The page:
Avolon boosts unsecured loan to $500m after ‘strong support’

International lenders oversubscribe to Irish aircraft lessor’s attempt to raise $300m

Avolon chief executive Dómhnal Slattery has seen an encouraging response to its plan to borrow $300m from global banks. Photograph: Bloomberg via Getty Images

Avolon chief executive Dómhnal Slattery has seen an encouraging response to its plan to borrow $300m from global banks. Photograph: Bloomberg via Getty Images

 

A strong response to its plan to borrow $300 million (€264.5 million) from global banks prompted Irish aircraft lessor Avolon to increase the debt to $500 million.

Avolon recently said that it intended raising an unsecured $300 million loan from a group of banks which the Irish company intended using for general business purposes, possibly including paying off other debt.

The aircraft lessor said on Tuesday that the transaction was oversubscribed. Consequently, it has increased the loan by more than 60 per cent to $500 million.

Avolon managing director of capital markets Dave Murray said the company was pleased with the market’s reaction.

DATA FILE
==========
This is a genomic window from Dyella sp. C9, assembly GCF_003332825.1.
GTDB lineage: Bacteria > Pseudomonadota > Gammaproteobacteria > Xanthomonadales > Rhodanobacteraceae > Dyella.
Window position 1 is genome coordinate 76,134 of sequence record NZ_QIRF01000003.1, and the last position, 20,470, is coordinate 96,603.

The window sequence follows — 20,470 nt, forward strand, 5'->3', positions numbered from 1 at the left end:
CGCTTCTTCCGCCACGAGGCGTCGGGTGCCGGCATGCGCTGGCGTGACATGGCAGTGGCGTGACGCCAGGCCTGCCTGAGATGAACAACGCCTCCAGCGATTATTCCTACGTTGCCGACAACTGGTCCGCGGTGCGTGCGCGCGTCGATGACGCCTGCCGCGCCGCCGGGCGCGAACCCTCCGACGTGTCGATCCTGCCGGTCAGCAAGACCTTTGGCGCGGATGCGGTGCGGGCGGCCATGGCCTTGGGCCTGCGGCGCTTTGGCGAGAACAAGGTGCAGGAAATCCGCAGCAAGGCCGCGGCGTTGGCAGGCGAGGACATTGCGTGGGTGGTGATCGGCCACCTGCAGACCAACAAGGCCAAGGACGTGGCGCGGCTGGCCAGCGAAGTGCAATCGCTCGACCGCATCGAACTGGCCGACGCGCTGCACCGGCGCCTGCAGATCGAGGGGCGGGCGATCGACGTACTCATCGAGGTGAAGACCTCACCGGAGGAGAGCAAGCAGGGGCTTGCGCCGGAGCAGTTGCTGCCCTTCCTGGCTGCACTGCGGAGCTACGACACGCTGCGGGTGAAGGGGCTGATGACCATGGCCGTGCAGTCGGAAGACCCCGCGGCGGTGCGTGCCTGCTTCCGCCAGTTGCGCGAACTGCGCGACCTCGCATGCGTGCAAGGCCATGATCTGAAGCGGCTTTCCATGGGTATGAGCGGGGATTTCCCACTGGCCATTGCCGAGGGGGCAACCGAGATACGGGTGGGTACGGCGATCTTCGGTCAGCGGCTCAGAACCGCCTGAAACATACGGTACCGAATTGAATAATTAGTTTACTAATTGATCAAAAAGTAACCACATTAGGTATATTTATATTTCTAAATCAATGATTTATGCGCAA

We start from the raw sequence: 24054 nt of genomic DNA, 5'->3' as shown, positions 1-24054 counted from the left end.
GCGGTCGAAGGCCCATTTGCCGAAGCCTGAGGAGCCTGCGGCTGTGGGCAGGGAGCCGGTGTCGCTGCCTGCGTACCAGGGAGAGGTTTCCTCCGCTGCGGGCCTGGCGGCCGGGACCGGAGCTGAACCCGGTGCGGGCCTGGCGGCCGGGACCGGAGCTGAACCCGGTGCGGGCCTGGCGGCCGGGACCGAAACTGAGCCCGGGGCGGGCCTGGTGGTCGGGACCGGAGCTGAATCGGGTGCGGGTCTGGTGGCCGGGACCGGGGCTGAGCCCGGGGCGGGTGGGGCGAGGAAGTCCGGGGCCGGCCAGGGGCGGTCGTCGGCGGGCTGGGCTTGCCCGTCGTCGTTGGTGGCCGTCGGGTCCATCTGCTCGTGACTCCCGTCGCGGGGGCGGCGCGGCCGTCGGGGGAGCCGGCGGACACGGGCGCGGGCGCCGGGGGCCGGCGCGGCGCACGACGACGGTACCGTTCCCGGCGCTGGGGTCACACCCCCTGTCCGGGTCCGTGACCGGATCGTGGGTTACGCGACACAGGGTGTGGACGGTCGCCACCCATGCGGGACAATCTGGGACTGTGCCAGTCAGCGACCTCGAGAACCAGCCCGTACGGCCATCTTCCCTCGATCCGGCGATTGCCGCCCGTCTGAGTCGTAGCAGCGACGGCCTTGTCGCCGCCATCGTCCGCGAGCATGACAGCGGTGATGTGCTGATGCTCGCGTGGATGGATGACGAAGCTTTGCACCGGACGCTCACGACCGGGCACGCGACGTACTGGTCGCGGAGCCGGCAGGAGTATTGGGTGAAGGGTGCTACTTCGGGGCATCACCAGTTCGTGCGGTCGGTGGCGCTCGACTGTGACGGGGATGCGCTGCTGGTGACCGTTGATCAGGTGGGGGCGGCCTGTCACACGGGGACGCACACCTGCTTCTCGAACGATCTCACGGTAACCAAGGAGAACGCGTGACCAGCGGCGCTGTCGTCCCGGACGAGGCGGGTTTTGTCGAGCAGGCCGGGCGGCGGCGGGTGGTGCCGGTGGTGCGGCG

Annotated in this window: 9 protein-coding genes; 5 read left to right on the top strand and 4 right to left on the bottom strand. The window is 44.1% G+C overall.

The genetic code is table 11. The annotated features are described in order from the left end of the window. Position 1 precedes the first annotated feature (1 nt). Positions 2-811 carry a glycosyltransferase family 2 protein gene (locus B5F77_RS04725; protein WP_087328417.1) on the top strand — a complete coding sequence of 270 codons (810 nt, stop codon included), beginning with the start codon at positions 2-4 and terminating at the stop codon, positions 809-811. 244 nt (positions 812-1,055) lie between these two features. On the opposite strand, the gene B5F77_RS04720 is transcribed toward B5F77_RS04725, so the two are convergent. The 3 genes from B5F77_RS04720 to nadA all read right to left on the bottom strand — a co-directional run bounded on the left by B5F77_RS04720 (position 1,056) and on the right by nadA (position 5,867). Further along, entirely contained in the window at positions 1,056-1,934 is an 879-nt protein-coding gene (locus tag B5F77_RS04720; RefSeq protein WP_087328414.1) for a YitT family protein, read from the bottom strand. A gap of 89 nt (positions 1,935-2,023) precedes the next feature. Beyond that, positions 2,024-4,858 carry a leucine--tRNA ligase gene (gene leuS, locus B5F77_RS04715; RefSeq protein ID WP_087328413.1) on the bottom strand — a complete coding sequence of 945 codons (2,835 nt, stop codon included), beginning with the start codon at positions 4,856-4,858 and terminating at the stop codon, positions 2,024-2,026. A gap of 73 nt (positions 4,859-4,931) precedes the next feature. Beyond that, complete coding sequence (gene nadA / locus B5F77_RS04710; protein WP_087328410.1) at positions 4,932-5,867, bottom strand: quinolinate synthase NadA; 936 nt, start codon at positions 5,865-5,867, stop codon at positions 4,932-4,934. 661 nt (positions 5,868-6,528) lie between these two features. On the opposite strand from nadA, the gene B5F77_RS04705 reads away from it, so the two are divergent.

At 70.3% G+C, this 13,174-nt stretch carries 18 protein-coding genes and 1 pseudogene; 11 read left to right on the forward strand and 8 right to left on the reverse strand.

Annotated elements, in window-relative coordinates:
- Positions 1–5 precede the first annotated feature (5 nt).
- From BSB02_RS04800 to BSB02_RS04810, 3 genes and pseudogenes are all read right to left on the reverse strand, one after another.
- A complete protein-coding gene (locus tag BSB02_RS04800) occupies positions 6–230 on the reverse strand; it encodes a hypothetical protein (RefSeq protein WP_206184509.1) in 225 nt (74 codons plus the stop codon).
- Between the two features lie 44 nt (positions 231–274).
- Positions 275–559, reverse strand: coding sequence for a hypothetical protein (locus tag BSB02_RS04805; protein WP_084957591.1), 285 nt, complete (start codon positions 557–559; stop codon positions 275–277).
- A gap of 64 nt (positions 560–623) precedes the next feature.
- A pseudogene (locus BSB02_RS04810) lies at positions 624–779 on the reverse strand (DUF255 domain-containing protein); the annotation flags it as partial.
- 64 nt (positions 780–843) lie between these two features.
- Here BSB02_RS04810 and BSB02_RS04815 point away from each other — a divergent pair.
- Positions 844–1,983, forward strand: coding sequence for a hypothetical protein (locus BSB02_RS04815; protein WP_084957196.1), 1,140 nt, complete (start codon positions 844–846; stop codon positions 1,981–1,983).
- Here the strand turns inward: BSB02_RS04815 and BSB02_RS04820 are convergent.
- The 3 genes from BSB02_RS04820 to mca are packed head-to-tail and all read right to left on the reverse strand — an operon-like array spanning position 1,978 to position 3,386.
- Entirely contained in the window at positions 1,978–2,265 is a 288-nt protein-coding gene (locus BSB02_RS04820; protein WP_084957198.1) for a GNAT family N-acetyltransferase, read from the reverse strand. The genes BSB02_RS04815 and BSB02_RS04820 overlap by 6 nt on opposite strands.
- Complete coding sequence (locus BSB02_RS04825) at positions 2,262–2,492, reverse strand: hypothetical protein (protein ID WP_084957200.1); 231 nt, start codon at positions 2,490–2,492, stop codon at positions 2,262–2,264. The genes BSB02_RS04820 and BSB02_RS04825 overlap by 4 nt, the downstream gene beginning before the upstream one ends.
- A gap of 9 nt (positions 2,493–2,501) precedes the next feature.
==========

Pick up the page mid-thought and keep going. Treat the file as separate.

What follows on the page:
“This strong support reflects Avolon’s strong track record of delivering consistent returns, strong cash flows and credit metrics, and proven management capability,” he said.

Mr Murray noted that raising the unsecured loan was a key step towards Avolon securing an investment-grade rating.

The company needs to cut the proportion of secured debt on its books to get its credit rating upgraded, a move that could potentially cut its borrowing costs.

Natixis and Sumitomo Mitsui Trust Bank were the deal’s lead arrangers and underwriters.

A group of 13 banks loaned the money to Avolon. They include: The Korea Development Bank Singapore Branch, CommBank Europe, Philippine National Bank, SunTrust Bank, Wells Fargo Bank NA, Woori Bank London, Woori America Bank, DBS Bank, BayernLB, Norddeutsche Landesbank Girozentrale and Aozora Bank.

Natixis head of global aviation Gareth John said the deal highlighted the financier’s expertise in aviation.

Law firm Clifford acted as the lenders’ counsel while Milbank advised Avolon.